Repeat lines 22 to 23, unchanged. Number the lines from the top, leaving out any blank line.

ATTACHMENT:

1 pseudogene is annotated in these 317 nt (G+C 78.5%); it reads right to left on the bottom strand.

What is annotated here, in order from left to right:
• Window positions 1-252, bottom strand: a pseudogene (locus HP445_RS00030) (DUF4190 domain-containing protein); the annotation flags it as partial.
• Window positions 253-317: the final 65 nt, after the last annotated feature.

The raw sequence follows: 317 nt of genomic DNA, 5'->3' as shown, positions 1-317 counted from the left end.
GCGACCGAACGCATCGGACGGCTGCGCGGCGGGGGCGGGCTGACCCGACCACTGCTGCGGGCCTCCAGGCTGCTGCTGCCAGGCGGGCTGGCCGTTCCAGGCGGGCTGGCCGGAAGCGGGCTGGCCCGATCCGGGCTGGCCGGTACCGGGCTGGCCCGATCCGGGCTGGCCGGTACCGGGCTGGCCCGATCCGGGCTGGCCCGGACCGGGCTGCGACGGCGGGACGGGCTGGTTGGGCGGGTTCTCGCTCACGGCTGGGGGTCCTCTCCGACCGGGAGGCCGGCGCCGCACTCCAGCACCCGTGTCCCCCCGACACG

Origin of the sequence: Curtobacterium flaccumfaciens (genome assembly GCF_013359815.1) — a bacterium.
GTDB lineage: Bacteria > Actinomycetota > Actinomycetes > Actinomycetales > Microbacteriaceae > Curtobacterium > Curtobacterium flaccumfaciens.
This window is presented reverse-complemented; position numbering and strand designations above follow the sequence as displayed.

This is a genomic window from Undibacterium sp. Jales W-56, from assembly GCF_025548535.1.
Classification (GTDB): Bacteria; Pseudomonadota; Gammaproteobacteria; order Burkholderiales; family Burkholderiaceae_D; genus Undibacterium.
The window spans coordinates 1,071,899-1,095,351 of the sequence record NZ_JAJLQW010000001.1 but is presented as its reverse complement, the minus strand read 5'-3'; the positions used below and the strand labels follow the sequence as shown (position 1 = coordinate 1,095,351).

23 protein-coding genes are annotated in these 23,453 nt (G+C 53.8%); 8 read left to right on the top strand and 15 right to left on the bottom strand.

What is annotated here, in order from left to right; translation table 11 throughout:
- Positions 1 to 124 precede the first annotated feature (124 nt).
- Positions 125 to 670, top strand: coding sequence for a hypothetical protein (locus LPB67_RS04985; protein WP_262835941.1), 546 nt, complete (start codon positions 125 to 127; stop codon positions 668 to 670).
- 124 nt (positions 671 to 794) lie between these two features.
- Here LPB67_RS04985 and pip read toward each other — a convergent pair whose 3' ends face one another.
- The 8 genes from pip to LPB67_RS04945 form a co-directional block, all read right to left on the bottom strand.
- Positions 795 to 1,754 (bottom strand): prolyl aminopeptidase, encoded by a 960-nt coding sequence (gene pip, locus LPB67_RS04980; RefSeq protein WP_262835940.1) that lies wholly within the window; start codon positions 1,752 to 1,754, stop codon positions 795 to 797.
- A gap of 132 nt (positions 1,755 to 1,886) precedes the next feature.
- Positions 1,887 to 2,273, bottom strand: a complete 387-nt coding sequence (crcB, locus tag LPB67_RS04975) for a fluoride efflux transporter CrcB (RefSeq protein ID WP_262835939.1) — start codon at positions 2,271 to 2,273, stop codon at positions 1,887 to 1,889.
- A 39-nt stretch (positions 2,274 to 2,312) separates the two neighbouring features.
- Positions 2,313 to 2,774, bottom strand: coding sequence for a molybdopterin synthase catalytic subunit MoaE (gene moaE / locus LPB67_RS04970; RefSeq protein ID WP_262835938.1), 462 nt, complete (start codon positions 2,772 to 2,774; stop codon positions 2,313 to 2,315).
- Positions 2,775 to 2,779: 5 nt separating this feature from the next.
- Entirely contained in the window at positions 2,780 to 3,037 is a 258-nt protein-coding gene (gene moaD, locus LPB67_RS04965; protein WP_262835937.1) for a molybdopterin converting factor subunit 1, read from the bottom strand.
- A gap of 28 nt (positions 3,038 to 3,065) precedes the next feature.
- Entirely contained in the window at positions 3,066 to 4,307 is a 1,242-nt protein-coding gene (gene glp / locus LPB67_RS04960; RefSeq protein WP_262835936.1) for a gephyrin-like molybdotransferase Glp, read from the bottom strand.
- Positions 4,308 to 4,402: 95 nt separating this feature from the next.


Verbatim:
- Positions 1,887 to 2,273, bottom strand: a complete 387-nt coding sequence (crcB, locus tag LPB67_RS04975) for a fluoride efflux transporter CrcB (RefSeq protein ID WP_262835939.1) — start codon at positions 2,271 to 2,273, stop codon at positions 1,887 to 1,889.
- A 39-nt stretch (positions 2,274 to 2,312) separates the two neighbouring features.